Back out on the busy seafront we drove along trying to calm down when, relatively quickly, we came upon Camping de la Plage. We pulled in and “Yes” they had availability. We were invited to walk about, select a pitch and then sign in. We then had the most beautiful stay in a blissful setting right on the beach gazing across at St Tropez. Today we are on exactly the same pitch and life is good. The pictures were taken this morning.
The first picture is taken from the water’s edge and shows a segment of the site. The Vinny Van is the one with the satellite dish on display. Within approximately 50 paces of our pitch is a pretty beach restaurant where the food is not only very good but also very reasonable. Picture two is of us having breakfast this morning, consisting of Omelette bread, croissants and cafe au lait! All for €8.
Picture 3 is of the little supermarket on the site which has just about everything you would need. In fact it is the best on site shop we have come across anywhere.
Finally picture 4 is taken from the restaurant looking back at our pitch. The building you see is the toilet block which is always in pristine condition and the showers are powerful, hot and are not the infernal push button type.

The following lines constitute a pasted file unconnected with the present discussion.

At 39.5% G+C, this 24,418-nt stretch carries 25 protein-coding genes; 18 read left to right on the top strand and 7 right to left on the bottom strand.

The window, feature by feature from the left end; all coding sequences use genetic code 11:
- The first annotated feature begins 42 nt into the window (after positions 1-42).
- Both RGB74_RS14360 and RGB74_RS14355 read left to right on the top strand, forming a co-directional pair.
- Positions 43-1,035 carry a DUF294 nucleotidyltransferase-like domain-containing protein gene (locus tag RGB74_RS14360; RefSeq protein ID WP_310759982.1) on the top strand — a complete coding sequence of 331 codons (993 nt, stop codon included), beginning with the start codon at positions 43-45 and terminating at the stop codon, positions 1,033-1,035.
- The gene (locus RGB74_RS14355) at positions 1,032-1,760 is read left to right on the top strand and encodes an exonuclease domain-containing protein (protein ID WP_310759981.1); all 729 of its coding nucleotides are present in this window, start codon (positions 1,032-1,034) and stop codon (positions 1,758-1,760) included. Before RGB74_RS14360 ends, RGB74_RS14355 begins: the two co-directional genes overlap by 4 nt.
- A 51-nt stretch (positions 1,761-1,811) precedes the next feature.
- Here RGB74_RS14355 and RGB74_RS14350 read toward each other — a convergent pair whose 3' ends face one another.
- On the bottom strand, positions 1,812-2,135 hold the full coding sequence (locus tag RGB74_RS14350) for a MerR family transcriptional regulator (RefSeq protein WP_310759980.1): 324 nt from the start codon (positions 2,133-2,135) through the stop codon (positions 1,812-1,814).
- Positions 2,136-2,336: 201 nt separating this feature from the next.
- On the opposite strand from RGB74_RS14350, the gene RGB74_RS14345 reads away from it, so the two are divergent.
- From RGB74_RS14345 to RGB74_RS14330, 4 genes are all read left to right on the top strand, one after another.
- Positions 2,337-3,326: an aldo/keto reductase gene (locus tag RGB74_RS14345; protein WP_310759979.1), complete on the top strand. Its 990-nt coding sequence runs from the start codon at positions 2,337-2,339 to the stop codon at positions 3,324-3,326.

A great site and, certainly, on of our favourites.
I have just been talking to Ji Hye Lee on Skype to hear how she is enjoying her studies in Bordeaux. She asked me if I had mentioned her in today’s blog…I said, not yet!!
We spent a total of 9 days in Sainte-Foy-La-Grande and enjoyed every one of them. The only drawback was the weather, something to do with the Gulf Stream and Morocco I am assured.
The trip south was long, 192 miles the Satnav said and the first 40 or so were across the Dordogne countryside until we connected up with the main Bordeaux-Toulouse Motorway, heading south.